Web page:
Monthly Archives: July 2019






Filed under Flowers





What I want from perfume is not a bland betrayal but, especially on another person, a scent  that stops me in my tracks: brain stem engaged; instinct aroused; rationality  dismissed.


Pissara Umjavani, founder and perfumer of Dusita, has an ability to put together ingredients in a way that – as it should be with quality perfumery – is more than the sum of its parts: perfumes that graze and stimulate emotion. Last year’s release, Fleur de Lalita is a sultry but living, and fresh, green magnolia ylang smouldering in vanillic ambergris and bois de santal that ignites an immediate reaction with its almost untenable sensuality : you can imagine a suddenly smitten and hopelessly in-love man haplessly falling from his bicycle in Bangkok upon smelling this on a girl : both familiar and unknowable, inviting ; yet ever so slightly disdainful.



La Douceur Du Siam, which I personally prefer, is a big, gorgeous, luminous rose de mai absolute tinged with a tingling  of green carnation; the spring leafery of galbanum and violet, but blooming, graciously,  on a warm, carnal base of white flowers and balsams that embodies the reaction I was talking about earlier :  on the right person this perfume could be heartstopping. I don’t think I could wear it myself : despite the unbordered, sensitive androgyny in this house’s perfumes,  there is still very much something of the ‘eternal feminine’ about much of the line – a contoured tenderness – but I would LOVE to have someone walk by me in this perfume on some hot summer’s evening. I know for a fact I would turn back and look.






After my last post on Dusita a few months ago, I got in contact with this perfumer  in the hope of doing an interview with her, sensing, for some reason, some common affinities. Her love of poetry : both of us foreigners living in cultures entirely different from our place of birth.



I decided, also, to throw caution to the wind and circumvent the usual PR protocol and polite chatter by asking exactly what I wanted to ask, about Thai culture, film, her late father – one of Thailand’s most famous writers –  and over several days, in written or voice mail form, Ms Umjavani  replied to my questions as time allowed and the answers came to her.



But where my own posts are fast and impulsive ( I am writing this on my phone, on a train, on a gorgeous sunny afternoon ; the sun is finally shining as it should be after all this rain as I go to my next classes), collating, transcribing,  and writing  a coherent piece on somebody else’s words and life feels like more of a responsibility than my usual opinionated and spontaneous ramblings :  I need the proper time – days – and space,  to do it all justice.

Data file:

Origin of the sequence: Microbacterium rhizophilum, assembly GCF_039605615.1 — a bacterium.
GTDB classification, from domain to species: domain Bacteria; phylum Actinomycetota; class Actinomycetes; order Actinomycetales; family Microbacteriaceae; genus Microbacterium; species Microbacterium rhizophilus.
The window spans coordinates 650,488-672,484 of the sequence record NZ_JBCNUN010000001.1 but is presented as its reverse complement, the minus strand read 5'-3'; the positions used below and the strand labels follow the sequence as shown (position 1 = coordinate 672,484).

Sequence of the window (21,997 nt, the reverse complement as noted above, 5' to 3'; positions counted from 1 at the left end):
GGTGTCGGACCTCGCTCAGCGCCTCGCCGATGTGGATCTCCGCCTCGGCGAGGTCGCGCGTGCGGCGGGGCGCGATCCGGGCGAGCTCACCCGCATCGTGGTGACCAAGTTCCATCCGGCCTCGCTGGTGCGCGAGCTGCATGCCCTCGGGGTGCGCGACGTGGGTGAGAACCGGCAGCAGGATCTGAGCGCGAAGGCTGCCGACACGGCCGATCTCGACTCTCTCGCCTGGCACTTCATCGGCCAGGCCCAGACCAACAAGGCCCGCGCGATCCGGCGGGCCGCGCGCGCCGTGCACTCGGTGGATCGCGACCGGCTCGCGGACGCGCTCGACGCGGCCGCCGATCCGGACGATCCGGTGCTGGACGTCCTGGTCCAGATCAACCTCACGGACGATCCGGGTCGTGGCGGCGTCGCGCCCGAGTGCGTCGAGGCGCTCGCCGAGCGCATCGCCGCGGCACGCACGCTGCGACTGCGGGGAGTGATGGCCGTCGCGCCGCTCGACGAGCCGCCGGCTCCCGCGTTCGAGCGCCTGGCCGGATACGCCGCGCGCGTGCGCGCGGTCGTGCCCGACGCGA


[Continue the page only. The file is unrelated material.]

To be continued.





Filed under Flowers

You never know what’s going to happen





Duncan is very good at choosing what to watch on Netflix. I had discounted ‘Strong Island’, simply because I thought the name was so crap and unevocative (and it is: a real shame in my opinion for a documentary so overwhelmingly raw and brilliantly executed).

But this was coruscating, searing : we couldn’t really speak throughout. But we both dreamed about it the whole night (literally in my case, my brain gripped like a leather glove); yes, the director was ‘performing’ his pain, but it was in the name of something deep and wounded and guilt drenched that had to be expurgated (not that it ever could be).

The unvarnished rawness of the film – unlike anything I have ever seen I think – was accentuated, and emphasized beautifully, and very noticeably ( the aesthetics were so good they made you uncomfortable ‘with the fact that you were enjoying’ it – often an intrinsic problem with documentaries I often feel ) with – FINALLY !- the minimal use of background music, which my cold heart rejects after a while no matter how tragic the story: I am simply too musically and cranially sensitive to endure too many overwrought strings or pianeggios ripping off the dreaded score of The Hours: ::: here, the pain was left to burn itself into your brain preconceived but unadorned :: my heart was palpitating as I watched it but I couldn’t actually ‘take’ the emotion as it happened : it had to be stored, and worked around, later.

Yes, it verged on emotional or experiential pornography, if you want to think of it like that. But the director, pictured – so unflinchingly earnest, honest, and assured in the rejection of the cliche ( which I fucking HAIL, personally ; YES to looking straight into the camera and addressing the audience directly when it works; yes to letting people stutter or go back on themselves or cough on camera or backtrack slightly, just as people actually do; yes to art where a person excavates, and illuminates, their family’s most unbearable agony for the common truth): was so intuitive, and merciless, that the film added up to something beautiful, and devastating.


Filed under art and politics, New Beginnings, Organic, this is not a perfume review, Uncategorized, Voyeur, Writing






Filed under for those who need to hide, I really do have a bad feeling about all of this, LUXURIANCE, Powder







Black Pepper is peppery.

REALLY peppery.

As in, tumultuously, treacherously peppery – a trail of crushed peppercorns that lingers in the air in sinisterly suave fashion for an entire day  (this scent is a miracle of modern technical perfumery);a light, invisible muslin of discreet coumarin, agarwood, cedar and musk giving dryness, arid heft..